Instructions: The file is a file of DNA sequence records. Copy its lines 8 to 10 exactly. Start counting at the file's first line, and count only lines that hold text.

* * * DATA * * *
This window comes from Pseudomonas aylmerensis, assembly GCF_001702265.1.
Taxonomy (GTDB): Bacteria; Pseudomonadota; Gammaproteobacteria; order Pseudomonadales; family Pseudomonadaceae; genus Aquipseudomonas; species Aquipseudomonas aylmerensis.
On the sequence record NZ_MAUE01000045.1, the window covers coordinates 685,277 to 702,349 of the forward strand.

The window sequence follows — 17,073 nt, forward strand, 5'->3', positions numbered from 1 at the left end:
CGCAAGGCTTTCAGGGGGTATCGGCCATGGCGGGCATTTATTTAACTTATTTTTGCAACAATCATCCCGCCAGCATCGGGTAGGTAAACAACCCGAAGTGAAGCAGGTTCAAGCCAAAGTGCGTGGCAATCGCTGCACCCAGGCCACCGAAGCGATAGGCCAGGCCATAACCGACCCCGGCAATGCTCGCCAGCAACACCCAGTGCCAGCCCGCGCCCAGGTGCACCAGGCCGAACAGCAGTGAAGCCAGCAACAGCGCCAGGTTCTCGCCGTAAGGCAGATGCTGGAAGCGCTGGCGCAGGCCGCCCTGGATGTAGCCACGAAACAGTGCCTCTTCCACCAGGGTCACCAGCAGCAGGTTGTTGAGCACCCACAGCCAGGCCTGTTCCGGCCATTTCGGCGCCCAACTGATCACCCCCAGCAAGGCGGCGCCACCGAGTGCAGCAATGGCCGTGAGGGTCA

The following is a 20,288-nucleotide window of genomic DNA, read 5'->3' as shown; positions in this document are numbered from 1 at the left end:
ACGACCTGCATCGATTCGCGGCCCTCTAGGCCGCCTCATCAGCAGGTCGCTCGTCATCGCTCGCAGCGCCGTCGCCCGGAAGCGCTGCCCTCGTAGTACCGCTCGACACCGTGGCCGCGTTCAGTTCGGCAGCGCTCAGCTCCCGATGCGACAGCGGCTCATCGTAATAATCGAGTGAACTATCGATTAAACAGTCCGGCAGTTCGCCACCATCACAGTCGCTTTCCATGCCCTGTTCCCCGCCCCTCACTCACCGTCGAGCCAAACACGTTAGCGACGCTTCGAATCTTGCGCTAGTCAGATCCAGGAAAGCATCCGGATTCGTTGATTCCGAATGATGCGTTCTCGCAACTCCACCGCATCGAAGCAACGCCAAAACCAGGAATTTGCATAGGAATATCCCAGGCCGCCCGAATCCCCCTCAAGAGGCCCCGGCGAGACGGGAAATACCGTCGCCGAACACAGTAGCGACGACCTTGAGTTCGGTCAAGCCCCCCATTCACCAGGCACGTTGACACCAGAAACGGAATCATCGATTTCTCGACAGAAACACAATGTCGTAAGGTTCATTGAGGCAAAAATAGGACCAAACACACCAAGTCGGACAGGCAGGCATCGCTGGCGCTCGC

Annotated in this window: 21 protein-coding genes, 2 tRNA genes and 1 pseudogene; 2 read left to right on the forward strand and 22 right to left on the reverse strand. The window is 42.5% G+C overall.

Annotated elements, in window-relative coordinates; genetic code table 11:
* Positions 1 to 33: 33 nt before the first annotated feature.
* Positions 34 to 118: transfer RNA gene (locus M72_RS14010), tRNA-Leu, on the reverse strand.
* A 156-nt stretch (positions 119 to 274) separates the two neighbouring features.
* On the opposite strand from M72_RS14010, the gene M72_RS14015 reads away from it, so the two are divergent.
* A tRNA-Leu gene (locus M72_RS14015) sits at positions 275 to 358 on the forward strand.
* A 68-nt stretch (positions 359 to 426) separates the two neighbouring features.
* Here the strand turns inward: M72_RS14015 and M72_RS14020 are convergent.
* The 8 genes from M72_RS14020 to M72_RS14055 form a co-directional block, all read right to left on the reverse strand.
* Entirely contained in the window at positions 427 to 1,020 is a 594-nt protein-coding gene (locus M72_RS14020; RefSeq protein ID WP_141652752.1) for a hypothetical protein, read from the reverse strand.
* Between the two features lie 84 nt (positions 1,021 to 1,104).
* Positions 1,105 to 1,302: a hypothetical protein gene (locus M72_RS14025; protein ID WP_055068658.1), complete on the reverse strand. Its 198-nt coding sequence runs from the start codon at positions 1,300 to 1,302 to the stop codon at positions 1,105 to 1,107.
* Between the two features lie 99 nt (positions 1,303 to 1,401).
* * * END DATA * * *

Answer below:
Annotated in this window: 21 protein-coding genes, 2 tRNA genes and 1 pseudogene; 2 read left to right on the forward strand and 22 right to left on the reverse strand. The window is 42.5% G+C overall.

Annotated elements, in window-relative coordinates; genetic code table 11:
* Positions 1 to 33: 33 nt before the first annotated feature.